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'Fatal Attraction' Killer Released From Prison 27 Years After Murdering Lover's Wife

Carolyn Warmus shot Betty Jean Solomon nine times, then met Paul Solomon at a hotel for drinks, in a case reminiscent of the obsession depicted in the popular thriller "Fatal Attraction."

By Jill Sederstrom

Carolyn Warmus, dubbed the “Fatal Attraction Killer” after she shot and killed her lover’s wife, was released from prison Monday after serving 27 years behind bars.

Warmus, a young school teacher, earned the moniker because of the disturbing similarities between her case and Glenn Close’s love-crazed character in the popular movie “Fatal Attraction,” in which Close’s character becomes so obsessed with her affair partner that she breaks into his family’s home and boils their pet bunny on the stove.

The movie came out just a few years before the 1989 murder of Betty Jean Solomon, who was shot nine times inside her Greenburgh home, according to The New York Post.

Warmus had been having an affair with Solomon’s husband, Paul Solomon, at the time of the murder while the pair worked together at Edgemont’s Greenville Elementary School.

Carolyn Warmus

Prosecutors believed Warmus shot Betty Jean in her home on Jan. 15, 1989 and then drove to meet Paul for drinks, later having sex inside his car, The New York Daily News reports.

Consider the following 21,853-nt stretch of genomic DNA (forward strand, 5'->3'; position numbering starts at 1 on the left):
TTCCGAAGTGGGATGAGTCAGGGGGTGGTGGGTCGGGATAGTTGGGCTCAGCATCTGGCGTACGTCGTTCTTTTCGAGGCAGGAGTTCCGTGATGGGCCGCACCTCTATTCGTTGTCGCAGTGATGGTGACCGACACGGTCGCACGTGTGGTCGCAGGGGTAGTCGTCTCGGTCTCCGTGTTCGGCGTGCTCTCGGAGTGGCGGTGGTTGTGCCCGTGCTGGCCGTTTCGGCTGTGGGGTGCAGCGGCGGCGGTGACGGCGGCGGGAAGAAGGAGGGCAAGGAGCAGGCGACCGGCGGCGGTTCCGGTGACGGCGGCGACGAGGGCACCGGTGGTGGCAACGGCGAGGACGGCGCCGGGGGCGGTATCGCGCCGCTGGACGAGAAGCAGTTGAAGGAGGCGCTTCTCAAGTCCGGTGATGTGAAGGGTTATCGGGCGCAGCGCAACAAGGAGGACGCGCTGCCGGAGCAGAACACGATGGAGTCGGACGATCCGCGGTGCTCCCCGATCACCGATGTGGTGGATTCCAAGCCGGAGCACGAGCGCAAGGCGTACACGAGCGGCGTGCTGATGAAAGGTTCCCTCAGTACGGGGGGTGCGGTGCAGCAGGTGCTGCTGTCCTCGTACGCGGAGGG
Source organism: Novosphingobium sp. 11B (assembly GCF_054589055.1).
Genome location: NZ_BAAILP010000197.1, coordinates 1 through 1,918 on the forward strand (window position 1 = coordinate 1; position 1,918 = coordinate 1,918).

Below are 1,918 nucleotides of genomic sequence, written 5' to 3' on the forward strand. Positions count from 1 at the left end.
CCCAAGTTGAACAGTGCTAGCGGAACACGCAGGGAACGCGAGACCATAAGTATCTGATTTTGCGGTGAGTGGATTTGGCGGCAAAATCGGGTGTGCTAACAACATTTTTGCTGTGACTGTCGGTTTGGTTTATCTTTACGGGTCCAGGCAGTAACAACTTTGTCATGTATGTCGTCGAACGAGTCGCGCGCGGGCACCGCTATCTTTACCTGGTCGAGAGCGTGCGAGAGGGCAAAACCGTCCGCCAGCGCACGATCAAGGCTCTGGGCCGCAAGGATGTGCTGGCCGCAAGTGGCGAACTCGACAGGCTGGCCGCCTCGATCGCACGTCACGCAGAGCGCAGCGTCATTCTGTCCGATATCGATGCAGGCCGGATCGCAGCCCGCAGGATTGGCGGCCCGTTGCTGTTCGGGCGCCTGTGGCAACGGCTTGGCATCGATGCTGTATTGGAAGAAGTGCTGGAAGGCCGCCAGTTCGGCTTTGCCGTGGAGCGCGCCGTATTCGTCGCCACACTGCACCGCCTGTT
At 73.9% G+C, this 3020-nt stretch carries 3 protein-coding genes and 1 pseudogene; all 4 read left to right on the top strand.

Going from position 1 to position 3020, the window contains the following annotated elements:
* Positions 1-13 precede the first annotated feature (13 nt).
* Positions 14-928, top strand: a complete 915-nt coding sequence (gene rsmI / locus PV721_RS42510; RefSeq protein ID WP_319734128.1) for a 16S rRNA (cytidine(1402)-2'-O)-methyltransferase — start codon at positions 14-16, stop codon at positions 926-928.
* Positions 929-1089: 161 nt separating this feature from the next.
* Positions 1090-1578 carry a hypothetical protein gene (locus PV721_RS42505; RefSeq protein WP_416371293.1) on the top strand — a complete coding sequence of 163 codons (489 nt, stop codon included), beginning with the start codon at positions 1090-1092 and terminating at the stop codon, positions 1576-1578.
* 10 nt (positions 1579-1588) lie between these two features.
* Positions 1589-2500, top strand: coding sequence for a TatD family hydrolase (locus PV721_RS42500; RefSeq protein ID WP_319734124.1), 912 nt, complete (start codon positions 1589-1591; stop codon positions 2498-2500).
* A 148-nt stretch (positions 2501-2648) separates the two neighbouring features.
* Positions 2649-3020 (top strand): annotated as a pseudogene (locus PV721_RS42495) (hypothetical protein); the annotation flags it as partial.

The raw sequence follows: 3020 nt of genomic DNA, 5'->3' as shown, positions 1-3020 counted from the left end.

Authorities initially suspected Paul may have committed the crime, but later turned their attention to his 23-year-old lover, arresting her in the headline-making case 13 months after Betty Jean’s death.

Warmus has long maintained her innocence, telling the parole board in 2017 that she was “found guilty because of the media attention and the publicity” surrounding the case.

Warmus was denied parole on that attempt, but was granted release from the parole board this year and walked out of the Bedford Hills Correctional Facility on Monday, according to The Rockland/Westchester Journal News.

Warmus was convicted of second-degree murder in 1992, after an initial trial resulted in a hung jury.

To gain the conviction, prosecutors relied in part on the testimony from private investigator Vincent Parco, who testified that he had sold Warmus a .25-caliber Beretta Jetfire pistol, complete with a silencer, for $2,500 just days before the murder.

Parco is now behind bars himself after he was convicted of trying to blackmail a witness in a child sex abuse case, The Daily News reports.

Warmus received a sentence of 25 years to life after the conviction.

With her new-found freedom, the 55-year-old plans to live in New York City.

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